The final countdown begins for Aspen’s bridge armageddon |

The final countdown begins for Aspen’s bridge armageddon

Aspen Parks and Open Space Trail Supervisor Brian Long explains the new Castle Creek Bridge plans to David Martin at the open house held at the Aspen Library on Thursday afternoon.
Anna Stonehouse/The Aspen Times

The city of Aspen on Thursday held its last open house before the Castle Creek Bridge goes under construction next week, impacting thousands of people in the coming months.

The meeting was geared toward neighbors of the project and businesses. But just like most of the open houses the city has held on the project in recent weeks, it was sparsely attended. City officials estimate that about a dozen people came to the Thursday afternoon meeting at the library.

It was a mix of residents who don’t want the project at all, others who are concerned about noise prior to the allowed hours of work and at least one person who supported it.

The city’s outreach has fallen on deaf ears in some regard, as people have expressed surprise, bewilderment and anger in the past couple of weeks as the project gets closer to starting.

However, some have been paying attention. Local resident Lara Whitley said via email that the city has done “remarkable civic outreach” in recent months. Whitley, who supports the project, has attended an open house, spoken directly with city staff and was encouraged to share her thoughts with planners, which she did.

“I felt welcomed, listened to and taken seriously,” she wrote. “So, not everyone thinks this is a bad idea or a poorly communicated one. Is the construction going to be a hassle? Indeed it is and I have a lot of compassion for the business owners. But the huge and long overdue safety improvements justify the disruption — and we will all get through it.”

The city has sent more than 1,000 mailers and fliers to businesses and residents, held open houses, launched a social media campaign and advertised in local media.

Most of that material directs people to the project’s website. Bryana Starbuck, who is handling public relations on the project, said that is the best place to get updated information as the project progresses.

Starbuck said if bridge construction occurs outside of the authorized hours of 7 a.m. to 7 p.m. Monday through Friday, and some Saturdays, they can call or text 970-618-5379, or email to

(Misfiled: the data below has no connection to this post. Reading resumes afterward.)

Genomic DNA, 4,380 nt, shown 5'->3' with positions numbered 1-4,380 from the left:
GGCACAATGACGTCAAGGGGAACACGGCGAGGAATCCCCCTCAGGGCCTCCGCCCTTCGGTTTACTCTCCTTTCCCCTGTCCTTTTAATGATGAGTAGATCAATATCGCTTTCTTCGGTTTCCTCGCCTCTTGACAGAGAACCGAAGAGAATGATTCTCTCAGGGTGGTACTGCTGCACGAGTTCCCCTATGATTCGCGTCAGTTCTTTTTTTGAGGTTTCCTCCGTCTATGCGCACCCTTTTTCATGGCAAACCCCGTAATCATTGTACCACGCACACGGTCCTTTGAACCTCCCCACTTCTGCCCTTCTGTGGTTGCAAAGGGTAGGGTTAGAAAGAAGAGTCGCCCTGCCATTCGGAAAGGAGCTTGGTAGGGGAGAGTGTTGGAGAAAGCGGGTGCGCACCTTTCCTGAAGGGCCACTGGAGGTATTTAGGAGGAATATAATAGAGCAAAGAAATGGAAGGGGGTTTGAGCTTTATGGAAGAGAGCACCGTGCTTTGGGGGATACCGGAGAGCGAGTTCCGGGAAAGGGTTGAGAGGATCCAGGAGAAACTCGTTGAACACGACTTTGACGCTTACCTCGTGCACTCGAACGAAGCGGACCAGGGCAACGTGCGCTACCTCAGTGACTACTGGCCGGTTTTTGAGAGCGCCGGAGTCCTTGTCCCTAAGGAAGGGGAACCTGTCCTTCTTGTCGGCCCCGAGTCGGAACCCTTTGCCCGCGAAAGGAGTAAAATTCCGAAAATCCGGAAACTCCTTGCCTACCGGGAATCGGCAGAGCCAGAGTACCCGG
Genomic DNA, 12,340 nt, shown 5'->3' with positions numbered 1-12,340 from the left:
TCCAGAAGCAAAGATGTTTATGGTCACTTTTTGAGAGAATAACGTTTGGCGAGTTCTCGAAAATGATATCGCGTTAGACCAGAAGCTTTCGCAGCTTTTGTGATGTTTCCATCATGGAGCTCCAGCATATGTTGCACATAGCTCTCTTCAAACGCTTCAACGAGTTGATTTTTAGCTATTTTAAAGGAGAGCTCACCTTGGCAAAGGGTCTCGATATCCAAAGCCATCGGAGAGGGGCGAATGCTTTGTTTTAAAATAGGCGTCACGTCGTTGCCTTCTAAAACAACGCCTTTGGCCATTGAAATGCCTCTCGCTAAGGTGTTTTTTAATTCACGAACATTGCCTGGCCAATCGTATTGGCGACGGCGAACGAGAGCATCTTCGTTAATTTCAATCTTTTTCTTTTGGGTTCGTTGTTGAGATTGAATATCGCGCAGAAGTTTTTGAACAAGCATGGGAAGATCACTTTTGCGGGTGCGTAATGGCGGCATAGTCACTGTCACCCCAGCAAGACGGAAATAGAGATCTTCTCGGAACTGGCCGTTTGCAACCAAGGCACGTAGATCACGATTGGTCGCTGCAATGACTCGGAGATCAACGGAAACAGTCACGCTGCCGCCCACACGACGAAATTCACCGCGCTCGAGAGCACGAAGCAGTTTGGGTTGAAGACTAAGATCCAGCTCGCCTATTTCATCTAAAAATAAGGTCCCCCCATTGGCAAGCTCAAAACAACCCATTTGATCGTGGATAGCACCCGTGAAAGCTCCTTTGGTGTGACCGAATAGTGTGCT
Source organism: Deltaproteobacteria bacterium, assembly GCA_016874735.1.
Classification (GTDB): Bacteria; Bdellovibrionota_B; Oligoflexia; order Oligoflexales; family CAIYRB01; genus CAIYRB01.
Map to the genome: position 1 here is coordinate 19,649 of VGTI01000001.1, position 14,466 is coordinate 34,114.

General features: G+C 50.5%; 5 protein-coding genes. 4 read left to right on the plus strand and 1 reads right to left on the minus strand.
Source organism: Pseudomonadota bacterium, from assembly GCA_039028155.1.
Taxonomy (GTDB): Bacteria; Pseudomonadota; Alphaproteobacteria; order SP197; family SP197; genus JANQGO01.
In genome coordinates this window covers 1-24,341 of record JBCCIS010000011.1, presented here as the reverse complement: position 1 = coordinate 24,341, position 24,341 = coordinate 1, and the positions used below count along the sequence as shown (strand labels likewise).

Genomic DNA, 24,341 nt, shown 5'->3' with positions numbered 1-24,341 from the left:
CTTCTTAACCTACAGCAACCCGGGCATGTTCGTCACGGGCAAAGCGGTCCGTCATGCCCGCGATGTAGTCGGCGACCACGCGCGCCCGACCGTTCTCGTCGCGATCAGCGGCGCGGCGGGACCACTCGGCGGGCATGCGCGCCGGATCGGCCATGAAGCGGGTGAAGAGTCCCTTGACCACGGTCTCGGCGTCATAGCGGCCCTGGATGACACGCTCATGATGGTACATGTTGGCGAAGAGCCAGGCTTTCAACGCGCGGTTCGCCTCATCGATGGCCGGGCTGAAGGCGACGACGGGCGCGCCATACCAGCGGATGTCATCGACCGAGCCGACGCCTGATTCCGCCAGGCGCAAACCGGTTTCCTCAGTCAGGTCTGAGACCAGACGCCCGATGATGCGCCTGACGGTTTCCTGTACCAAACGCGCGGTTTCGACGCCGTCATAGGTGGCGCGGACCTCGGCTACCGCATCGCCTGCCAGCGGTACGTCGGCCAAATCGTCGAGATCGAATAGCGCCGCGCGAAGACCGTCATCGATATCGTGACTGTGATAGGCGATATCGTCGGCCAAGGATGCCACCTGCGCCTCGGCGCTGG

“It’s all complaint-based, so please let us know,” she said.

The city has altered construction hours for the public during the project to minimize traffic backups. Contractors and construction workers will be allowed to work 6 a.m. to 7 p.m. City code says they can start at 7:30 a.m. and work until 5:30 p.m. under normal conditions.

A portable message board will be stationed near the Intercept Lot to let motorists know that significant traffic delays are expected. Bus service will be expanded from there and Rubey Park this spring, as well as the free Downtowner service.

Don Fleisher, who owns Pitkin County Dry Goods, said he’s concerned that the sign will act as a deterrent for people to come into town. When work was done on the bridge last year, his business was down 40 percent over three days from 2016. He said the city did a good job of advertising not to come into town. He also noted that August is his second-busiest month of the year.

The $4.65 million project — which runs through October but takes a hiatus from mid–June to mid-August — seeks to improve safety and function for pedestrians, cyclists and motorists along the busiest street in Aspen. Components include a protected 8-foot-wide concrete trail, upgraded bus shelters, repaired roadway and improved intersections at Seventh and Eighth streets.

In a statement, Pete Rice, the city’s senior project manager, said it’s not the government’s intention to slow business down.

“We want everyone to know that Aspen is still open for business and to enjoy all the amenities that this city has to offer,” he said.

The bridge will be reduced to one lane beginning Monday, when outbound traffic will be redirected through the West End neighborhood and down Power Plant Road.

Inbound traffic will go over the bridge and continue on Hallam Street through the S-curves, although there will be periodic holds to let RTFA buses through. All buses, emergency vehicles and large trucks that cannot negotiate Power Plant Road will travel over the bridge throughout the project.

The first phase runs from Monday to April 6. Regular traffic patterns resume on nights and weekends, Starbuck said.

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